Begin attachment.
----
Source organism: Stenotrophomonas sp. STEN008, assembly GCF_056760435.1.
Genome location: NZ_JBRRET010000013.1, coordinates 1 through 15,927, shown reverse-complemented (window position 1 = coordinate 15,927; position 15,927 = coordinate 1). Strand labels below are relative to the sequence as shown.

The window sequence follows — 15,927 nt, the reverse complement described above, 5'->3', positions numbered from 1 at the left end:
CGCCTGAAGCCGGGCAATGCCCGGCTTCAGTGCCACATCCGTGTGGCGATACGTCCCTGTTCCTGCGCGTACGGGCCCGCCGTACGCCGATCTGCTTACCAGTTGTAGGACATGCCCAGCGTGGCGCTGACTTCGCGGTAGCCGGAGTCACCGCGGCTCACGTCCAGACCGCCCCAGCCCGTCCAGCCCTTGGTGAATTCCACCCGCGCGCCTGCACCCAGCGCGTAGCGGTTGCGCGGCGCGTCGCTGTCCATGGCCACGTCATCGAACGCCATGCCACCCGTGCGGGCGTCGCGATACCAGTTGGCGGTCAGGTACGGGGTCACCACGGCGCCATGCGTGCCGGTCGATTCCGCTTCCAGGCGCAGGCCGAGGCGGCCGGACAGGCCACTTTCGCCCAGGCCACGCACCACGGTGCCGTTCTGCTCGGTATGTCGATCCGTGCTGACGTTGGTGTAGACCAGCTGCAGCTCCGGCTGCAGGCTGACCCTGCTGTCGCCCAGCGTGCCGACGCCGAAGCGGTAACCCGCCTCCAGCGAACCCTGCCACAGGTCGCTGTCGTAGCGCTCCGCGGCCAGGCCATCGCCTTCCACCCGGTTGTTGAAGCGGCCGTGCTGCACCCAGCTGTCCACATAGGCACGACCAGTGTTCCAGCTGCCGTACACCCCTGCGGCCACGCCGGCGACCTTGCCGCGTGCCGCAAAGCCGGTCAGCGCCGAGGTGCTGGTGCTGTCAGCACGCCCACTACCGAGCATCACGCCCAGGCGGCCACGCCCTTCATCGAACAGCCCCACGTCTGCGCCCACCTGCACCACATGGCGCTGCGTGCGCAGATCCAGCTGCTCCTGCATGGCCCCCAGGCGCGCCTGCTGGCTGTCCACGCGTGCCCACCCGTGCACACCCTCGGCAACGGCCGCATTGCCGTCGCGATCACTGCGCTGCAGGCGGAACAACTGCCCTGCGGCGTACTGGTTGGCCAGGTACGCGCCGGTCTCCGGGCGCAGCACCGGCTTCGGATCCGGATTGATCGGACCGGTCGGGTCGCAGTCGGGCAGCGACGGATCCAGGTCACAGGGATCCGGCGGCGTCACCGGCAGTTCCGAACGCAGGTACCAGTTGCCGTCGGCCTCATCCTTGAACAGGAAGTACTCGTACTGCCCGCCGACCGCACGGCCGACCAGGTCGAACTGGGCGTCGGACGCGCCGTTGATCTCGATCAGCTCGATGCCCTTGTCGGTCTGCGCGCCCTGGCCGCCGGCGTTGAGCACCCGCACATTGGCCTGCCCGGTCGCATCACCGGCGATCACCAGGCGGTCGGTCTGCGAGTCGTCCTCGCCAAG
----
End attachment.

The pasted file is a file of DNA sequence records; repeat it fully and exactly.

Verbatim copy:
Source organism: Stenotrophomonas sp. STEN008, assembly GCF_056760435.1.
Genome location: NZ_JBRRET010000013.1, coordinates 1 through 15,927, shown reverse-complemented (window position 1 = coordinate 15,927; position 15,927 = coordinate 1). Strand labels below are relative to the sequence as shown.

The window sequence follows — 15,927 nt, the reverse complement described above, 5'->3', positions numbered from 1 at the left end:
CGCCTGAAGCCGGGCAATGCCCGGCTTCAGTGCCACATCCGTGTGGCGATACGTCCCTGTTCCTGCGCGTACGGGCCCGCCGTACGCCGATCTGCTTACCAGTTGTAGGACATGCCCAGCGTGGCGCTGACTTCGCGGTAGCCGGAGTCACCGCGGCTCACGTCCAGACCGCCCCAGCCCGTCCAGCCCTTGGTGAATTCCACCCGCGCGCCTGCACCCAGCGCGTAGCGGTTGCGCGGCGCGTCGCTGTCCATGGCCACGTCATCGAACGCCATGCCACCCGTGCGGGCGTCGCGATACCAGTTGGCGGTCAGGTACGGGGTCACCACGGCGCCATGCGTGCCGGTCGATTCCGCTTCCAGGCGCAGGCCGAGGCGGCCGGACAGGCCACTTTCGCCCAGGCCACGCACCACGGTGCCGTTCTGCTCGGTATGTCGATCCGTGCTGACGTTGGTGTAGACCAGCTGCAGCTCCGGCTGCAGGCTGACCCTGCTGTCGCCCAGCGTGCCGACGCCGAAGCGGTAACCCGCCTCCAGCGAACCCTGCCACAGGTCGCTGTCGTAGCGCTCCGCGGCCAGGCCATCGCCTTCCACCCGGTTGTTGAAGCGGCCGTGCTGCACCCAGCTGTCCACATAGGCACGACCAGTGTTCCAGCTGCCGTACACCCCTGCGGCCACGCCGGCGACCTTGCCGCGTGCCGCAAAGCCGGTCAGCGCCGAGGTGCTGGTGCTGTCAGCACGCCCACTACCGAGCATCACGCCCAGGCGGCCACGCCCTTCATCGAACAGCCCCACGTCTGCGCCCACCTGCACCACATGGCGCTGCGTGCGCAGATCCAGCTGCTCCTGCATGGCCCCCAGGCGCGCCTGCTGGCTGTCCACGCGTGCCCACCCGTGCACACCCTCGGCAACGGCCGCATTGCCGTCGCGATCACTGCGCTGCAGGCGGAACAACTGCCCTGCGGCGTACTGGTTGGCCAGGTACGCGCCGGTCTCCGGGCGCAGCACCGGCTTCGGATCCGGATTGATCGGACCGGTCGGGTCGCAGTCGGGCAGCGACGGATCCAGGTCACAGGGATCCGGCGGCGTCACCGGCAGTTCCGAACGCAGGTACCAGTTGCCGTCGGCCTCATCCTTGAACAGGAAGTACTCGTACTGCCCGCCGACCGCACGGCCGACCAGGTCGAACTGGGCGTCGGACGCGCCGTTGATCTCGATCAGCTCGATGCCCTTGTCGGTCTGCGCGCCCTGGCCGCCGGCGTTGAGCACCCGCACATTGGCCTGCCCGGTCGCATCACCGGCGATCACCAGGCGGTCGGTCTGCGAGTCGTCCTCGCCAAG